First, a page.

Noncommunicable diseases

Noncommunicable diseases (NCDs), principally cardiovascular diseases, cancer, diabetes and chronic respiratory diseases, impose a major and growing burden on health and development in the Western Pacific Region.

NCDs are the leading causes of death and disability in the Region, responsible for 75% of all deaths in a region that is home to more than one quarter of the world’s population. Globally, NCD deaths are projected to increase by 15% between 2010 and 2020 (to 44 million deaths), with the highest numbers predicted in the Western Pacific (12.3 million deaths) and South-East Asia (10.4 million deaths) Regions. Of particular concern is the high level of premature mortality from NCDs (deaths before 70 years of age) in several low- and middle-income countries (LMIC).

10 Facts about noncommunicable diseases:

  • NCDs account for 63% of all deaths--Noncommunicable diseases (NCDs), primarily cardiovascular diseases, cancers, chronic respiratory diseases and diabetes, are responsible for 63% of all deaths worldwide (36 million out 57 million global deaths).
  • 80% of NCDs deaths occur in low- and middle-income countries.
  • More than nine million of all deaths attributed to noncommunicable diseases (NCDs) occur before the age of 60.
  • Around the world, NCDs affect women and men almost equally.
  • NCDs are largely preventable by means of effective interventions that tackle shared risk factors, namely: tobacco use, unhealthy diet, physical inactivity and harmful use of alcohol.
  • NCDs are not only a health problem but a development challenge as well--They force many people into, or entrench them in poverty due to catastrophic expenditures for treatment.
  • One and a half billion adults, 20 and older, were overweight in 2008.
  • Nearly 43 million children under five years old were overweight in 2010.
  • Tobacco use kills nearly six million people a year--By 2020, this number will increase to 7.5 million, accounting for 10% of all deaths.
  • Eliminating major risks could prevent most NCDs—If the major risk factors for chronic disease were eliminated, at around three-quarters of heart disease, stroke and type 2 diabetes would be prevented; and 40% of cancer would be prevented.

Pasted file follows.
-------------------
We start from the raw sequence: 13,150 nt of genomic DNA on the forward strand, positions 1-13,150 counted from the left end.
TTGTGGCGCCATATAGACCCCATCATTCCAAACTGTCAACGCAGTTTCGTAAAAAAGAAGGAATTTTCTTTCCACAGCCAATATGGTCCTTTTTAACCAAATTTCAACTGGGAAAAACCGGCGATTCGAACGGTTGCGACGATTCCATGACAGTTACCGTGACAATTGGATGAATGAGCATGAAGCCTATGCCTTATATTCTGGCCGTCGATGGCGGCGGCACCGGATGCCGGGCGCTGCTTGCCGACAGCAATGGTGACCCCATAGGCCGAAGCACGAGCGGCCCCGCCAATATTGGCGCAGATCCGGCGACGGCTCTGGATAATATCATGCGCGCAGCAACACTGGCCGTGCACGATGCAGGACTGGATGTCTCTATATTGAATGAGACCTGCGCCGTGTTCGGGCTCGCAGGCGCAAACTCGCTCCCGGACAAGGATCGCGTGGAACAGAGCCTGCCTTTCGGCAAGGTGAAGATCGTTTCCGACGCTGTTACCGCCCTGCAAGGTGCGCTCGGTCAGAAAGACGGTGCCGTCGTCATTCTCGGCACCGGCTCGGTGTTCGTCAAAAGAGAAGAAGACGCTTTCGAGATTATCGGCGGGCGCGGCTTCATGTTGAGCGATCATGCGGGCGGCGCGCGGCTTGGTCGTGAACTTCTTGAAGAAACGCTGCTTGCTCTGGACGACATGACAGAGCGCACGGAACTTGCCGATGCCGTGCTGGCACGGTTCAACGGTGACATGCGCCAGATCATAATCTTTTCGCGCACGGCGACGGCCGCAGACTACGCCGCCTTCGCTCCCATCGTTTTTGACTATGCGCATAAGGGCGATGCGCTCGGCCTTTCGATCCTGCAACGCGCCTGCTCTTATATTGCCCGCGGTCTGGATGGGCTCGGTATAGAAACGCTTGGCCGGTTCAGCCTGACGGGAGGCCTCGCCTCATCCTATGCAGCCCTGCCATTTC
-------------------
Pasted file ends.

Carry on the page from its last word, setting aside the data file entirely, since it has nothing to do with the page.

Cardiovascular diseases (Updated: September 2011)

  • CVDs are the number one cause of death globally: more people die annually from CVDs than from any other cause.
  • An estimated 17.3 million people died from CVDs in 2008, representing 30% of all global deaths. Of these deaths, an estimated 7.3 million were due to coronary heart disease and 6.2 million were due to stroke.
  • Low- and middle-income countries are disproportionally affected: more than 80% of CVD deaths take place in low- and middle-income countries and occur almost equally in men and women.
  • By 2030, almost 23.6 million people will die from CVDs, mainly from heart disease and stroke. These are projected to remain the single leading causes of death.

Cancer (Updated: October 2011)

  • Cancer is a leading cause of death worldwide, accounting for 7.6 million deaths (around 13% of all deaths) in 2008 (1).
  • Lung, stomach, liver, colon and breast cancer cause the most cancer deaths each year.
  • The most frequent types of cancer differ between men and women.
  • About 30% of cancer deaths are due to the five leading behavioral and dietary risks: high body mass index, low fruit and vegetable intake, lack of physical activity, tobacco use, alcohol use.
  • Tobacco use is the most important risk factor for cancer causing 22% of global cancer deaths and 71% of global lung cancer deaths.
  • Cancer causing viral infections such as HBV/HCV and HPV are responsible for up to 20% of cancer deaths in low- and middle-income countries.
  • About 70% of all cancer deaths in 2008 occurred in low- and middle-income countries.
  • Deaths from cancer worldwide are projected to continue rising, with an estimated 13.1 million deaths in 2030 (2).

Chronic obstructive pulmonary diseases (Updated: November 2011)

  • Chronic obstructive pulmonary disease (COPD) is a life-threatening lung disease that interferes with normal breathing – it is more than a “smoker’s cough”.
  • An estimated 64 million people have COPD worldwide in 2004.1
  • More than 3 million people died of COPD in 2005, which is equal to 5% of all deaths globally that year.
  • Almost 90% of COPD deaths occur in low- and middle-income countries.
  • The primary cause of COPD is tobacco smoke (through tobacco use or second-hand smoke).
  • The disease now affects men and women almost equally, due in part to increased tobacco use among women in high-income countries.
  • COPD is not curable, but treatment can slow the progress of the disease.
  • Total deaths from COPD are projected to increase by more than 30% in the next 10 years without interventions to cut risks, particularly exposure to tobacco smoke.

Diabetes (Updated: August 2011)

  • 346 million people worldwide have diabetes.
  • In 2004, an estimated 3.4 million people died from consequences of high blood sugar.
  • More than 80% of diabetes deaths occur in low- and middle-income countries.
  • WHO projects that diabetes deaths will double between 2005 and 2030.
  • Healthy diet, regular physical activity, maintaining a normal body weight and avoiding tobacco use can prevent or delay the onset of type 2 diabetes.
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